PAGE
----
A patch of land that develops pools of water after a rain storm would not necessarily be considered a "wetland", even though the land is wet. Wetlands have unique characteristics: they are generally distinguished from other water bodies or landforms based on their water level and on the types of plants that live within them. Specifically, wetlands are characterized as having a water table that stands at or near the land surface for a long enough period each year to support aquatic plants.
A more concise definition is a community composed of hydric soil and hydrophytes.
Wetlands have also been described as ecotones, providing a transition between dry land and water bodies. Mitsch and Gosselink write that wetlands exist "...at the interface between truly terrestrial ecosystems and aquatic systems, making them inherently different from each other, yet highly dependent on both."
In environmental decision-making, there are subsets of definitions that are agreed upon to make regulatory and policy decisions.
Sunrise at Viru Bog, Estonia
A wetland is "an ecosystem that arises when inundation by water produces soils dominated by anaerobic and aerobic processes, which, in turn, forces the biota, particularly rooted plants, to adapt to flooding." There are four main kinds of wetlands – marsh, swamp, bog and fen (bogs and fens being types of mires). Some experts also recognize wet meadows and aquatic ecosystems as additional wetland types. The largest wetlands in the world include the swamp forests of the Amazon and the peatlands of Siberia.
Ramsar Convention definition
Under the Ramsar international wetland conservation treaty, wetlands are defined as follows:
- Article 1.1: "...wetlands are areas of marsh, fen, peatland or water, whether natural or artificial, permanent or temporary, with water that is static or flowing, fresh, brackish or salt, including areas of marine water the depth of which at low tide does not exceed six metres."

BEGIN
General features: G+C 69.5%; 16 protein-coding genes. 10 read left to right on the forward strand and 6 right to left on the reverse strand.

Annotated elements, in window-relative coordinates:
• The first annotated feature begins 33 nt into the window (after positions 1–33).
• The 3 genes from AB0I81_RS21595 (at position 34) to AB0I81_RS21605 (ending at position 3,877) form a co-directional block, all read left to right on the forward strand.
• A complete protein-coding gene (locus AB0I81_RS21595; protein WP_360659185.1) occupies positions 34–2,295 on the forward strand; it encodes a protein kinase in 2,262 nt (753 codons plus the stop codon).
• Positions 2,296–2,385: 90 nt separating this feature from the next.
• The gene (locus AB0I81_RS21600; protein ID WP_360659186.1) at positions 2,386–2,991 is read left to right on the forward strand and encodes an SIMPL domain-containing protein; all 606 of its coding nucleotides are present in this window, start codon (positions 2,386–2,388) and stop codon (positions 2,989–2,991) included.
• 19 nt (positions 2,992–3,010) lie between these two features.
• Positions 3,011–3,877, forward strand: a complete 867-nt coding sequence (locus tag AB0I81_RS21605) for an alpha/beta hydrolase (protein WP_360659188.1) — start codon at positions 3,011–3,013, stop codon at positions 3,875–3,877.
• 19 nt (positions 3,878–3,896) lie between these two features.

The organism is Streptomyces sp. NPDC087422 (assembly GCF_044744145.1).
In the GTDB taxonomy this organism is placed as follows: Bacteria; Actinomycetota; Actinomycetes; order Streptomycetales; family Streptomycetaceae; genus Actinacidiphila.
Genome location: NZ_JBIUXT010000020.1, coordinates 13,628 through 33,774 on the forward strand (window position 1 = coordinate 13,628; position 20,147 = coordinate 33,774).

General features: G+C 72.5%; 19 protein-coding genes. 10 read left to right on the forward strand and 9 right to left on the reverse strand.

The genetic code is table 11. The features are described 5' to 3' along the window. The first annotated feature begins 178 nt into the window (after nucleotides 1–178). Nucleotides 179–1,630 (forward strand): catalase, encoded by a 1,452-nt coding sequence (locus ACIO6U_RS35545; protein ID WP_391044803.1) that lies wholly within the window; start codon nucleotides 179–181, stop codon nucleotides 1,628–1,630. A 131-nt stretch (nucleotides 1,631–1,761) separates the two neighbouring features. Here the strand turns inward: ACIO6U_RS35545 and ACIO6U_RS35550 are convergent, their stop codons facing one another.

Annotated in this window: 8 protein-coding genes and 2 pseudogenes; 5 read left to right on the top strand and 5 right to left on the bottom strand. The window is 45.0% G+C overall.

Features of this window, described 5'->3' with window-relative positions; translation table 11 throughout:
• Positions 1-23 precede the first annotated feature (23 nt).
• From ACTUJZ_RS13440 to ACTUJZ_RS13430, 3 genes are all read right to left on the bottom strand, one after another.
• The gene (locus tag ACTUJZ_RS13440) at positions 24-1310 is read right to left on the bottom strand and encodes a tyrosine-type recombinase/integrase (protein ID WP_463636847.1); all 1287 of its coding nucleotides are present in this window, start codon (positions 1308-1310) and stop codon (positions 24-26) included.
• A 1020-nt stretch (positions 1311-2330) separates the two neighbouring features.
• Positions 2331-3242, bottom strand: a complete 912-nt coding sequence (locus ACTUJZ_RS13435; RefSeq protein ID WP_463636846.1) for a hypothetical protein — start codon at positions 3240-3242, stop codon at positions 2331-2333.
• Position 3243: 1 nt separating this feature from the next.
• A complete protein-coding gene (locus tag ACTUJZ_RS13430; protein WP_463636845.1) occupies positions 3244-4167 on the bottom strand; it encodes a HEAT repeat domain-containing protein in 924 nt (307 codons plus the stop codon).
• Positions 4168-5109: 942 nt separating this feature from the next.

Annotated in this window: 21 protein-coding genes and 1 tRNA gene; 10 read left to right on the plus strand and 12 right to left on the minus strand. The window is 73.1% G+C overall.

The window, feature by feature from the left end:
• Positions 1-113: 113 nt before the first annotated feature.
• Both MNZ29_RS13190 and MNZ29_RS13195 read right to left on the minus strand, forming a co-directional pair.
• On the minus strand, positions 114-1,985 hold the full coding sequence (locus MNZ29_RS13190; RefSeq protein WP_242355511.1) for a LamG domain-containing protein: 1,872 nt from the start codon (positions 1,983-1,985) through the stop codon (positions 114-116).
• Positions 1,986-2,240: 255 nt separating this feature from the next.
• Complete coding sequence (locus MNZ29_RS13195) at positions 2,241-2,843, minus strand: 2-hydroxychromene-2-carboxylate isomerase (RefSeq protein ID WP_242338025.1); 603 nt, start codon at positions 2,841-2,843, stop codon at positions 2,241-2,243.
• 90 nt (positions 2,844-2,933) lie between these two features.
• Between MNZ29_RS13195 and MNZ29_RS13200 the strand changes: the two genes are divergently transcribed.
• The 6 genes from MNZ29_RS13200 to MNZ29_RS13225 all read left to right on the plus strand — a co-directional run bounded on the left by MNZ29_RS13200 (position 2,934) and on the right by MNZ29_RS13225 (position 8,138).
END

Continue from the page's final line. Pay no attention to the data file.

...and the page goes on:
- Article 2.1: "[Wetlands] may incorporate riparian and coastal zones adjacent to the wetlands, and islands or bodies of marine water deeper than six metres at low tide lying within the wetlands."
Although the general definition given above applies around the world, each county and region tends to have its own definition for legal purposes. In the United States, wetlands are defined as "those areas that are inundated or saturated by surface or groundwater at a frequency and duration sufficient to support, and that under normal circumstances do support, a prevalence of vegetation typically adapted for life in saturated soil conditions. Wetlands generally include swamps, marshes, bogs and similar areas". This definition has been used in the enforcement of the Clean Water Act. Some US states, such as Massachusetts and New York, have separate definitions that may differ from the federal government's.
In the United States Code, the term wetland is defined "as land that (A) has a predominance of hydric soils, (B) is inundated or saturated by surface or groundwater at a frequency and duration sufficient to support a prevalence of hydrophytic vegetation typically adapted for life in saturated soil conditions and (C) under normal circumstances supports a prevalence of such vegetation." Related to this legal definitions, the term "normal circumstances" are conditions expected to occur during the wet portion of the growing season under normal climatic conditions (not unusually dry or unusually wet), and in the absence of significant disturbance. It is not uncommon for a wetland to be dry for long portions of the growing season. Wetlands can be dry during the dry season and abnormally dry periods during the wet season, but under normal environmental conditions the soils in a wetland will be saturated to the surface or inundated such that the soils become anaerobic, and those conditions will persist through the wet portion of the growing season.